How to delete Google history

Updated February 21, 2017

In modern browsers, your previous entries in many Web forms is stored by your computer so you can re-enter it quickly should you need to do so in the future. Because the search bar on Google's website is simply a form to be completed, from your browser's point of view, search history is stored on your computer. You can delete your Google history quickly by clearing your browser's memory.

Load Internet Explorer. Click “Tools” on the menu bar and select “Internet Options”. Select the “General” tab and click “Delete” under the “Browser History” options. Un-check all the check boxes except for “Delete forms”. Click “Yes”. If you leave any other check boxes checked, those items (such as your recently visited websites) will be deleted too. Close Internet Explorer.

Open Firefox. Click the “Tools” menu on the menu bar. Select “Options” from the drop-down menu. Click the “Privacy” icon to view the “Privacy” tab. Select “Clear now” and un-check everything but “Saved Form and Search History”. Again, if you leave any other check boxes checked, those items will be deleted also. Click the “Clear private data now” button. Close Firefox.

Open Safari. Click the “File” menu (or the “Safari” menu on a Mac) and select “Preferences”. Click the “Autofill” tab. Click “Edit”. Scroll down the list of sites that Safari is keeping “Autofill” data on until you find “Google”. Select it. Click “Remove”. If there are several entries for Google (such as and, remove each in turn. Click “Done”. Close Safari.

Open Google Chrome. Click on the “wrench” button on the menu bar, to the right of the address bar. If the “wrench” button is not there on your OS X version, click the “Chrome” menu. Select “Clear browsing Data”. Tick the “Clear browsing history” check box and click the “Clear data for this period” menu. Select the “everything” option. Click “Clear browsing data”. Close Chrome.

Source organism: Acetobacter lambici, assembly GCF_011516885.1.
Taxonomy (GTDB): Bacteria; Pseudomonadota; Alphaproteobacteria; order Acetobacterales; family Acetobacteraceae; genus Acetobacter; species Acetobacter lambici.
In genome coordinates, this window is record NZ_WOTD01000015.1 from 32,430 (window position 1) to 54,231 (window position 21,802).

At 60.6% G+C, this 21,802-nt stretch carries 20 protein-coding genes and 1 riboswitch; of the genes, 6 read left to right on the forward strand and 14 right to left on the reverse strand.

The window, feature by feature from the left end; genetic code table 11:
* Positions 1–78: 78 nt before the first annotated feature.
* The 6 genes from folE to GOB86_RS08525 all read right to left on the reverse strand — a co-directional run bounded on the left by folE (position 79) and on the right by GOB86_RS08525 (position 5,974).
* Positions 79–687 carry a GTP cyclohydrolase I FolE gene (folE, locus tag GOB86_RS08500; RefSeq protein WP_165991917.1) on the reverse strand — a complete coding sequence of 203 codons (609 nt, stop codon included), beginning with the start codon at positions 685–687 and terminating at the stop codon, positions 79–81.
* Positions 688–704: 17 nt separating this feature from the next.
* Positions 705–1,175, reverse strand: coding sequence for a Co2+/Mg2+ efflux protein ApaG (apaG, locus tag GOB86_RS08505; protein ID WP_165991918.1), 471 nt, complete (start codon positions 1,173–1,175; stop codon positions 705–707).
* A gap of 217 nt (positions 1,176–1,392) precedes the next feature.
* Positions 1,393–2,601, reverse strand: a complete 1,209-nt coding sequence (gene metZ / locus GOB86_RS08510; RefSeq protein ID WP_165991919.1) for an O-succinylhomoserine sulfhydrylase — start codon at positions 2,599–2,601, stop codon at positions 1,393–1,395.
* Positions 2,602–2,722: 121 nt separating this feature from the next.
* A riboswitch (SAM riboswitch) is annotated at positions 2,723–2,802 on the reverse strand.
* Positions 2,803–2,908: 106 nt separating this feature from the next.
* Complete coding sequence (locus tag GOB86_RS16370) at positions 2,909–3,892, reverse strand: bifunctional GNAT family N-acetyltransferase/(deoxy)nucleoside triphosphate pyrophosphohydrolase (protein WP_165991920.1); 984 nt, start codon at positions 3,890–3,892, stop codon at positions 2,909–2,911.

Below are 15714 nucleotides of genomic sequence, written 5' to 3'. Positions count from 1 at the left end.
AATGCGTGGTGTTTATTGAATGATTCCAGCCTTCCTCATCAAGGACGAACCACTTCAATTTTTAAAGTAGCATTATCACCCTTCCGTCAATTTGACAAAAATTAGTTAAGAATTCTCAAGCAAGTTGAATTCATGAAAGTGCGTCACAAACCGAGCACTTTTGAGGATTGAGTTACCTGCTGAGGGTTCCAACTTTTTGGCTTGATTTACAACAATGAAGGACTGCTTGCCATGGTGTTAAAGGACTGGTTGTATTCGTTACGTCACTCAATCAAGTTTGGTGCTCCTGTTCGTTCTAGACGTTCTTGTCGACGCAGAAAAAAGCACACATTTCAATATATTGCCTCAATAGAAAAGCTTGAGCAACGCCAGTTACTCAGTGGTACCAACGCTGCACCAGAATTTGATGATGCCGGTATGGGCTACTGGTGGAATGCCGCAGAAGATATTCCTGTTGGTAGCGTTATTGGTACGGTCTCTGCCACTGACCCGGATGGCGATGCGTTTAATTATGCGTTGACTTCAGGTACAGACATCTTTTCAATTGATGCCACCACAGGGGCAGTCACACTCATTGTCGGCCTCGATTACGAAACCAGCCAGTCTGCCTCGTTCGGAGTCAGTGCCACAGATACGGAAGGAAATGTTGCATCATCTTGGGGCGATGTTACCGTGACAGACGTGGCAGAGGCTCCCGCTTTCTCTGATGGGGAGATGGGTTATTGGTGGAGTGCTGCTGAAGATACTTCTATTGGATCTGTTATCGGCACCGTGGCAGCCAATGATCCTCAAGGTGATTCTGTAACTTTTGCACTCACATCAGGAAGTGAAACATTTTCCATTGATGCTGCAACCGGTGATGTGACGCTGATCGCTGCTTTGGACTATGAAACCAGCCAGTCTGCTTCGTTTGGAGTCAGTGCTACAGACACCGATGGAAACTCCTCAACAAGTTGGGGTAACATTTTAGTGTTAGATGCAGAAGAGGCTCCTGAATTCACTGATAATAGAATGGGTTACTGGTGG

Because Google search history is a stored as “Autofill” data, clearing your search history will also remove all other auto-complete form data, such as your auto-completed login details for websites. Be sure to keep a record of your usernames for these websites, if you do not already know them by heart. Do not keep a written record of your important passwords for these sites, however, as this creates large security problems.

Things You'll Need

  • Internet Explorer
  • Mozilla Firefox
  • Safari
  • Google Chrome
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About the Author

Based in the United Kingdom, April Kohl has been writing since 1992, specializing in science and legal topics. Her work has appeared on the Second Life News Network website and in British Mensa's "LSQ" magazine. Kohl holds a Bachelor of Science in physics from Durham University and a diploma in English law from the Open University.